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Old 08-08-2000, 11:34 PM   #22
George S. Ledyard
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Dojo: Aikido Eastside
Location: Bellevue, WA
Join Date: Jun 2000
Posts: 2,670

My , unfortunately now deceased college friend Albert, told me about an experience from his high school days in Chicago. Albert did Judo and Jiu Jutsu and had received a brown belt at the time. He exited from a local ice cream parlor and, being the urban survivor that he was, immediately noticed that there were two fellows following him. So he threw the ice cream down and started to cook down the block... But as he got to the corner he said to himself "Wait, I've got a brown belt!" So he turned and met the first attacker with a picture perfect koshinage which laid the guy out. Whereupon the other guy hit my friend Albert with a brick and knocked him out.

This is illustrative of the points made by several of the posters here. If you have a number of attackers you have no time for locking techniques. They take too long to apply and generally leave you too commited to that one particular attacker. Only if you can get one of the attackers quite a bit closer to you than the others can you execute a technique like shihonage.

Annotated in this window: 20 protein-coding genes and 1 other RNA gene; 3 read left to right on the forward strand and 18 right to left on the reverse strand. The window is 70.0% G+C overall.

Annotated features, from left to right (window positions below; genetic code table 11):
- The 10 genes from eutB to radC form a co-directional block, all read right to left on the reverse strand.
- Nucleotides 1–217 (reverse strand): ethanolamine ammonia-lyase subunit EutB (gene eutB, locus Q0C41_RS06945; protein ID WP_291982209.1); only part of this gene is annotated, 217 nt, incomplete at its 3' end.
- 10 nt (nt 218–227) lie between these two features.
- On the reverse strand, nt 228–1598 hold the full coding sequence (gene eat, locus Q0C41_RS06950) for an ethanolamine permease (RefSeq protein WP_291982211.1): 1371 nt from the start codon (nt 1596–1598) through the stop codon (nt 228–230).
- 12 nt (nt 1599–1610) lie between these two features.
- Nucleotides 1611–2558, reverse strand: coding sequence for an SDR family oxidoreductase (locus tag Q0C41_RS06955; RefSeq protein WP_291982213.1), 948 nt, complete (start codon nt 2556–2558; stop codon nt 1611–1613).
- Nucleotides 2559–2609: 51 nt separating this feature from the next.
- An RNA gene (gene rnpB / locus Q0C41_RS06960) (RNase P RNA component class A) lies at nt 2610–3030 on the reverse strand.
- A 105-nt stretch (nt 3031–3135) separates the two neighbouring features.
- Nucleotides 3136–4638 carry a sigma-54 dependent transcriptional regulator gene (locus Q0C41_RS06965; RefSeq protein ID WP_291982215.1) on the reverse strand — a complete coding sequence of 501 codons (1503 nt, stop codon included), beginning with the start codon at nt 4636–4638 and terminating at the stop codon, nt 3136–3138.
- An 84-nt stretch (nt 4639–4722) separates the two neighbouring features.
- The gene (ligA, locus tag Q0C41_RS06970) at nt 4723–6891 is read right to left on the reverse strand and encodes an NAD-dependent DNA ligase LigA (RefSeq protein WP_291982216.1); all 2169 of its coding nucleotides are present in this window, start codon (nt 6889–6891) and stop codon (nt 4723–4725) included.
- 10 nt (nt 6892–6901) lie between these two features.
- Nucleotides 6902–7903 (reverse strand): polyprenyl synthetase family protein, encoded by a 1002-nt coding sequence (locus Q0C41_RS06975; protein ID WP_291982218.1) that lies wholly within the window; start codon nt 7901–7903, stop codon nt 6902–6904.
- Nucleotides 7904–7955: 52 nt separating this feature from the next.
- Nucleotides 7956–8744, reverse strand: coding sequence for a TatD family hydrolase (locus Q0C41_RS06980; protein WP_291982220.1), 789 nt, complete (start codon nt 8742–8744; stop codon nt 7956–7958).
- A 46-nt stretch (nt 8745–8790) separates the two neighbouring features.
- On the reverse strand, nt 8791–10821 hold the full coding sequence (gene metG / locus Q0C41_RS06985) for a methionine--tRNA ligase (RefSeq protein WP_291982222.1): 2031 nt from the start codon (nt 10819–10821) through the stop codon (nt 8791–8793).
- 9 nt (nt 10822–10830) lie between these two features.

Every technique has a series of beats. A real fight is like music that is playing very fast. Most of the beats are 16th or 32nd notes. The only really reliable techniques for a fighting situation are those that can be executed in one single movement taking one, one and a half or at most two beats. Anything else is too slow. That basically limits you to techniques that come off a direct entry (Irimi). Ikkyo can be done that way, but in a real fight usually the ikkyo is applied as a joint lock to the elbow and functions to take the joint out. A technique that only dumps an attacker without creating some level of dysfunction may be used strictly to buy a little time if the next attacker wasn't giving you enough time for a definitive technique. But really anything that allows an attacker to get back up and take another shot at you is risky and should be used sparingly. Most randori is really a practice of disguised atemi. Each technique should effectively take out one attacker in one beat or two at most.

That said, I don't understand the comments about not being able to do full speed randori in partcice because the techniques are too dangerous. Kihon Waza are specifically designed not to be injurious. You can take a full speed shihonage ukemi as long as the nage places your hand against your shoulder and does not stretch out the arm in the breaking position. All of our techniques are meant to be executed full speed without injury to the partner whether its one attacker or several. Most of the injuries in a randori happen when two attackers collide or one catches a flying heel as another takes a fall.

[Edited by George S. Ledyard on August 8, 2000 at 11:38pm]

George S. Ledyard
Aikido Eastside
Bellevue, WA
Aikido Eastside
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